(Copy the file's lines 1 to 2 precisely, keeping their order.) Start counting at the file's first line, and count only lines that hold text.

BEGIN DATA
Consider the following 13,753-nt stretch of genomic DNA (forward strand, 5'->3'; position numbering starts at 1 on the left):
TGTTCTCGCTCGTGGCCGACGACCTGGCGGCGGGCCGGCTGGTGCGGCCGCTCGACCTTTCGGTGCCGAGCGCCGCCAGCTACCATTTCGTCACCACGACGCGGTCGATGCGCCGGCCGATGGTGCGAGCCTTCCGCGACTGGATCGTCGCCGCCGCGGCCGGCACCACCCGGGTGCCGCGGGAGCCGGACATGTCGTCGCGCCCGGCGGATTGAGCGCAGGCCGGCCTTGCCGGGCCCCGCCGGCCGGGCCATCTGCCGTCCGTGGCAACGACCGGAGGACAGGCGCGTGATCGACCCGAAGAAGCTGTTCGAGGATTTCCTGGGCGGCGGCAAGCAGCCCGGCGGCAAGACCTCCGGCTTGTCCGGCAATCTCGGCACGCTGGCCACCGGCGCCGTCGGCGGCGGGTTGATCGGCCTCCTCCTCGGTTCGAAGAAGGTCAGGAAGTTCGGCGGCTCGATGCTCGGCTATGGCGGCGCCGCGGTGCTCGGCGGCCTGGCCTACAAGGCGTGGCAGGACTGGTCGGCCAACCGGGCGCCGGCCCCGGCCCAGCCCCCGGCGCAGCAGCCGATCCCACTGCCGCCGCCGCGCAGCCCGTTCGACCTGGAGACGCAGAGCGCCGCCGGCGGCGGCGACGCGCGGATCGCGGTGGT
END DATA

Consider the following 13,753-nt stretch of genomic DNA (forward strand, 5'->3'; position numbering starts at 1 on the left):
TGTTCTCGCTCGTGGCCGACGACCTGGCGGCGGGCCGGCTGGTGCGGCCGCTCGACCTTTCGGTGCCGAGCGCCGCCAGCTACCATTTCGTCACCACGACGCGGTCGATGCGCCGGCCGATGGTGCGAGCCTTCCGCGACTGGATCGTCGCCGCCGCGGCCGGCACCACCCGGGTGCCGCGGGAGCCGGACATGTCGTCGCGCCCGGCGGATTGAGCGCAGGCCGGCCTTGCCGGGCCCCGCCGGCCGGGCCATCTGCCGTCCGTGGCAACGACCGGAGGACAGGCGCGTGATCGACCCGAAGAAGCTGTTCGAGGATTTCCTGGGCGGCGGCAAGCAGCCCGGCGGCAAGACCTCCGGCTTGTCCGGCAATCTCGGCACGCTGGCCACCGGCGCCGTCGGCGGCGGGTTGATCGGCCTCCTCCTCGGTTCGAAGAAGGTCAGGAAGTTCGGCGGCTCGATGCTCGGCTATGGCGGCGCCGCGGTGCTCGGCGGCCTGGCCTACAAGGCGTGGCAGGACTGGTCGGCCAACCGGGCGCCGGCCCCGGCCCAGCCCCCGGCGCAGCAGCCGATCCCACTGCCGCCGCCGCGCAGCCCGTTCGACCTGGAGACGCAGAGCGCCGCCGGCGGCGGCGACGCGCGGATCGCGGTGGT